Legal Grounds for Divorce in Arizona: No-Fault Divorce State

Some states in the U.S. still have grounds for legal divorce, which means that a party petitioning for a divorce must state a specific reason—or “grounds”—in order to get a divorce. However, under Arizona law, Arizona is what is known as a “no-fault” state. This means that, in order to get a divorce, the party who files a divorce petition only needs to state that there are irreconcilable differences and that the marriage is “irretrievably broken.” There is no legal necessity to show fault in order to get a divorce.

At the same time, there is a timetable that anyone filing for divorce in Arizona must recognize. In order to be eligible to file for divorce in Arizona, at least one of the parties—the person filing for divorce or his or her spouse—must have been a resident of Arizona for at least 90 days beforehand.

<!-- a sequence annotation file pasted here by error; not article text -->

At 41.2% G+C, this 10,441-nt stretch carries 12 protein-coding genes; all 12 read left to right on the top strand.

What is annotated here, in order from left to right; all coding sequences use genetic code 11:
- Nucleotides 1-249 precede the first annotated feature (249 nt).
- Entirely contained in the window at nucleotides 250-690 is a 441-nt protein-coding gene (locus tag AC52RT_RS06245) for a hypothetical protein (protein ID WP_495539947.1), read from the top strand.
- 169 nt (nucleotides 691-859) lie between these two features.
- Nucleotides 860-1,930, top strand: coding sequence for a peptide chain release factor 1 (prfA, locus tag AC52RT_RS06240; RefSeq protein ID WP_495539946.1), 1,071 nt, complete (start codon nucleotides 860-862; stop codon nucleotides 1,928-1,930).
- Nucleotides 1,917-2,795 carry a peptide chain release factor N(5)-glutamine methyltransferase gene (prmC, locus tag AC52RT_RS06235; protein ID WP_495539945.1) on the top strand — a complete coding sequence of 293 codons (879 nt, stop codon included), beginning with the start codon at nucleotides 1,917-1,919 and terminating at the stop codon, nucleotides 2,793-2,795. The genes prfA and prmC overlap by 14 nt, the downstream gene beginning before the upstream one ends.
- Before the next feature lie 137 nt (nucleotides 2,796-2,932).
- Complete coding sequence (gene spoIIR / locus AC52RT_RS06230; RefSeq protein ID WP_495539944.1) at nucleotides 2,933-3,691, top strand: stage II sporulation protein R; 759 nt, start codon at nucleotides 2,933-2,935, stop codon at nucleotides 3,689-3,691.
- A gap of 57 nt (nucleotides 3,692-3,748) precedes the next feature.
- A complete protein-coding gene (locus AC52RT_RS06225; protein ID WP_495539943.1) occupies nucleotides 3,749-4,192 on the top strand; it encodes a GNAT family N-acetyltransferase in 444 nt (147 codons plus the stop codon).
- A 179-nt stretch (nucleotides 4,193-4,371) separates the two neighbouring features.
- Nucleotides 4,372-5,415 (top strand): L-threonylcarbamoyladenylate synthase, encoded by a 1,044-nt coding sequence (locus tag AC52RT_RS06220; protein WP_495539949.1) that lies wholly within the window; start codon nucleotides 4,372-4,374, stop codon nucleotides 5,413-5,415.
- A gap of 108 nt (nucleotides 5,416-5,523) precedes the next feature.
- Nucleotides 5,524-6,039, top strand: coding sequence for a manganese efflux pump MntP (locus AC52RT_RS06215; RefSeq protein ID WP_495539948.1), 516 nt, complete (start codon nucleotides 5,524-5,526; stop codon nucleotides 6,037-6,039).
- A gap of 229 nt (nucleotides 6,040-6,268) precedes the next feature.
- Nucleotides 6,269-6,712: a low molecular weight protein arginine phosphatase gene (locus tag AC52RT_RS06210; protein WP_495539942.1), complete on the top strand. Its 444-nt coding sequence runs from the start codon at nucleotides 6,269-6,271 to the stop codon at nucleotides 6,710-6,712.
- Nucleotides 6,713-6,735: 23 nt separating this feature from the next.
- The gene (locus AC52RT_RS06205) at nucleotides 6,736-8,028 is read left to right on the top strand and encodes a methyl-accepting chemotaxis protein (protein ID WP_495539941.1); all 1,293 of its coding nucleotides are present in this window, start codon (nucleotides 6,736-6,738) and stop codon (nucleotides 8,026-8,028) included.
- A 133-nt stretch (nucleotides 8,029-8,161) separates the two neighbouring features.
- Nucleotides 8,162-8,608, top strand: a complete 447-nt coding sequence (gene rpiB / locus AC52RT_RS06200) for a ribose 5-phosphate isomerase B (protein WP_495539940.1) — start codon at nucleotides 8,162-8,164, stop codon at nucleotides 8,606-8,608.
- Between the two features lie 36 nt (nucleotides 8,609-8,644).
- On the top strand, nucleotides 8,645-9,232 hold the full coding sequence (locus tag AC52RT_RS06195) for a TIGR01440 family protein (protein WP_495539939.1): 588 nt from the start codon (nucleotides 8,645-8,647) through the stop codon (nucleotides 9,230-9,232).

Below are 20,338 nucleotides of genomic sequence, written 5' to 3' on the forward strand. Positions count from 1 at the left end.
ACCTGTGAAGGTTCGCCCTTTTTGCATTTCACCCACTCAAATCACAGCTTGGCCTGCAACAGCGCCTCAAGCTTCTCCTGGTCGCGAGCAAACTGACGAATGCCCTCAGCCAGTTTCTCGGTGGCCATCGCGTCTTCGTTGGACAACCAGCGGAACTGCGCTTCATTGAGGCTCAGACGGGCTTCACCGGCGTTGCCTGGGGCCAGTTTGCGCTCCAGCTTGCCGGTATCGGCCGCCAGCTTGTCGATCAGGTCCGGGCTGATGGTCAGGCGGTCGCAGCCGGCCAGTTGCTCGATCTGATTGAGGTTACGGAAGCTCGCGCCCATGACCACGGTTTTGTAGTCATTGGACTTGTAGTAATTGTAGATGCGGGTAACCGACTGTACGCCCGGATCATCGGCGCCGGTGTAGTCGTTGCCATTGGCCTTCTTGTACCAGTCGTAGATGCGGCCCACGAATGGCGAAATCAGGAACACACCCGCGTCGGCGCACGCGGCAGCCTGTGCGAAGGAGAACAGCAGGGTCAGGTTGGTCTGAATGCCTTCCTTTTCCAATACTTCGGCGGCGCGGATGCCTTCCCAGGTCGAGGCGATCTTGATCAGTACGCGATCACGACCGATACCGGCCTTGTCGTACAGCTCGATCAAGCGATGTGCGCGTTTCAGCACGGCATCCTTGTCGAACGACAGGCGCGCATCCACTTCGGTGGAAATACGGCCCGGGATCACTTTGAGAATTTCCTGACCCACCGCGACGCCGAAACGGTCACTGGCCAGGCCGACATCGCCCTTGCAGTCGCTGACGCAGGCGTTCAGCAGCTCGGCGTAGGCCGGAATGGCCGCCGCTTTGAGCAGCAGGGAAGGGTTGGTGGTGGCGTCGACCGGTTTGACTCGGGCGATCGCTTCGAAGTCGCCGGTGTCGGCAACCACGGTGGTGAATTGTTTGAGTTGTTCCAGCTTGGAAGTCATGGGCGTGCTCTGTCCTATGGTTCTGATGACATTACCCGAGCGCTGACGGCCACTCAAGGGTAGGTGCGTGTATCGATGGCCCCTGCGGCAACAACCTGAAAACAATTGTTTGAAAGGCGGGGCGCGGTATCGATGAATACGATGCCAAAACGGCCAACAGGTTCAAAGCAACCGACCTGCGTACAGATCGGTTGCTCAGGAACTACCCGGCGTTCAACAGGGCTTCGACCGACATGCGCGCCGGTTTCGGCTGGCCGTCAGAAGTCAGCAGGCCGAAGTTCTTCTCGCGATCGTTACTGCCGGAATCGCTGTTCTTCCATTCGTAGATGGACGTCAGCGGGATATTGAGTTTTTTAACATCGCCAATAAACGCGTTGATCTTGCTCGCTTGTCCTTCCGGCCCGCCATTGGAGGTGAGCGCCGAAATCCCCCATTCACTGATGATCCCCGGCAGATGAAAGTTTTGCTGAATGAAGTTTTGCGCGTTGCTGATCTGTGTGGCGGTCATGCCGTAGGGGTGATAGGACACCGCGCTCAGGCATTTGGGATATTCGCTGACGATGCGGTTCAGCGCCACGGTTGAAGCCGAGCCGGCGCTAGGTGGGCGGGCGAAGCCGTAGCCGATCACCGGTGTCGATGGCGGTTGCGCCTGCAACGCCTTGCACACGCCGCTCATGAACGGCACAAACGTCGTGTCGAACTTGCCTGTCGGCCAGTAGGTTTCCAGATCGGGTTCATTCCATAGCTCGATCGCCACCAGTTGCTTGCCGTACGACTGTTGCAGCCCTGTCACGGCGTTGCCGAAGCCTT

How a Covenant Marriage Can Change

Although Arizona is a “no-fault” state when it comes to divorce, which means there need not be legal grounds (or fault) in order for a couple to get divorced, this changes if the parties entered into a covenant marriage. Arizona is one of only three states that continues to offer the option of a covenant marriage. Parties in a covenant marriage will have a much more difficult time getting divorced than those who are not, and those in a covenant marriage who want to get divorced will need to show legal grounds for divorce.